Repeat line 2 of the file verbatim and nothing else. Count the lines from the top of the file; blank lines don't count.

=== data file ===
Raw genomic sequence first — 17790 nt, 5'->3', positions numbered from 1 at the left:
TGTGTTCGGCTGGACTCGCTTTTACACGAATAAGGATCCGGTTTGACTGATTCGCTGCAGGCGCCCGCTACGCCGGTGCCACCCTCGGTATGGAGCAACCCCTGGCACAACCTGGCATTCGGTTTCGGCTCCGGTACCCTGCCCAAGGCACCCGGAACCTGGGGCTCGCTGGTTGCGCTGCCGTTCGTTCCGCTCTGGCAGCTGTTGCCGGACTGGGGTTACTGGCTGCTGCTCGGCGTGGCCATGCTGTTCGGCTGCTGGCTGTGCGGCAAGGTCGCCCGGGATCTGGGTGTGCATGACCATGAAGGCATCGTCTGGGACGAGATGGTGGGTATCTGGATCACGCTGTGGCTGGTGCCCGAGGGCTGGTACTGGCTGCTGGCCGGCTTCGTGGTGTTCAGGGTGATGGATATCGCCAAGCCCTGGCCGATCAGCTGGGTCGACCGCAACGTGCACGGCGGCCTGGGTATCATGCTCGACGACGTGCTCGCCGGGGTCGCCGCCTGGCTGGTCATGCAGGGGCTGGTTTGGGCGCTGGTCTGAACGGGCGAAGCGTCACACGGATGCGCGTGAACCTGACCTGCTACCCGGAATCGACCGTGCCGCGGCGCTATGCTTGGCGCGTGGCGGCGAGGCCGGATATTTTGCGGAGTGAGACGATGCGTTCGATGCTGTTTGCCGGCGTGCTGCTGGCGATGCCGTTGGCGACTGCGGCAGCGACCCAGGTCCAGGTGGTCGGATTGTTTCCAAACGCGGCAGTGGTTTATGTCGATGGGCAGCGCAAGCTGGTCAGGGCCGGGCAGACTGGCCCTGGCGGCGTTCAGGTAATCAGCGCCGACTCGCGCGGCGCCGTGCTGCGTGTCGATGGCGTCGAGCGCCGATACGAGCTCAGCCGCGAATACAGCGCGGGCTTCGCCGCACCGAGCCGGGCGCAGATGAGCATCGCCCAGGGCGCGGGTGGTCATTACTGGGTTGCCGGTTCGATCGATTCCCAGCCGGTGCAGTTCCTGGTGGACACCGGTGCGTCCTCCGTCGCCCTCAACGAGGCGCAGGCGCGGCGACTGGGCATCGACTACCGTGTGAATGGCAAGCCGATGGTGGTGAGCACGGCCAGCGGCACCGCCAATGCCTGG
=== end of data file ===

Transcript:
TGTGTTCGGCTGGACTCGCTTTTACACGAATAAGGATCCGGTTTGACTGATTCGCTGCAGGCGCCCGCTACGCCGGTGCCACCCTCGGTATGGAGCAACCCCTGGCACAACCTGGCATTCGGTTTCGGCTCCGGTACCCTGCCCAAGGCACCCGGAACCTGGGGCTCGCTGGTTGCGCTGCCGTTCGTTCCGCTCTGGCAGCTGTTGCCGGACTGGGGTTACTGGCTGCTGCTCGGCGTGGCCATGCTGTTCGGCTGCTGGCTGTGCGGCAAGGTCGCCCGGGATCTGGGTGTGCATGACCATGAAGGCATCGTCTGGGACGAGATGGTGGGTATCTGGATCACGCTGTGGCTGGTGCCCGAGGGCTGGTACTGGCTGCTGGCCGGCTTCGTGGTGTTCAGGGTGATGGATATCGCCAAGCCCTGGCCGATCAGCTGGGTCGACCGCAACGTGCACGGCGGCCTGGGTATCATGCTCGACGACGTGCTCGCCGGGGTCGCCGCCTGGCTGGTCATGCAGGGGCTGGTTTGGGCGCTGGTCTGAACGGGCGAAGCGTCACACGGATGCGCGTGAACCTGACCTGCTACCCGGAATCGACCGTGCCGCGGCGCTATGCTTGGCGCGTGGCGGCGAGGCCGGATATTTTGCGGAGTGAGACGATGCGTTCGATGCTGTTTGCCGGCGTGCTGCTGGCGATGCCGTTGGCGACTGCGGCAGCGACCCAGGTCCAGGTGGTCGGATTGTTTCCAAACGCGGCAGTGGTTTATGTCGATGGGCAGCGCAAGCTGGTCAGGGCCGGGCAGACTGGCCCTGGCGGCGTTCAGGTAATCAGCGCCGACTCGCGCGGCGCCGTGCTGCGTGTCGATGGCGTCGAGCGCCGATACGAGCTCAGCCGCGAATACAGCGCGGGCTTCGCCGCACCGAGCCGGGCGCAGATGAGCATCGCCCAGGGCGCGGGTGGTCATTACTGGGTTGCCGGTTCGATCGATTCCCAGCCGGTGCAGTTCCTGGTGGACACCGGTGCGTCCTCCGTCGCCCTCAACGAGGCGCAGGCGCGGCGACTGGGCATCGACTACCGTGTGAATGGCAAGCCGATGGTGGTGAGCACGGCCAGCGGCACCGCCAATGCCTGG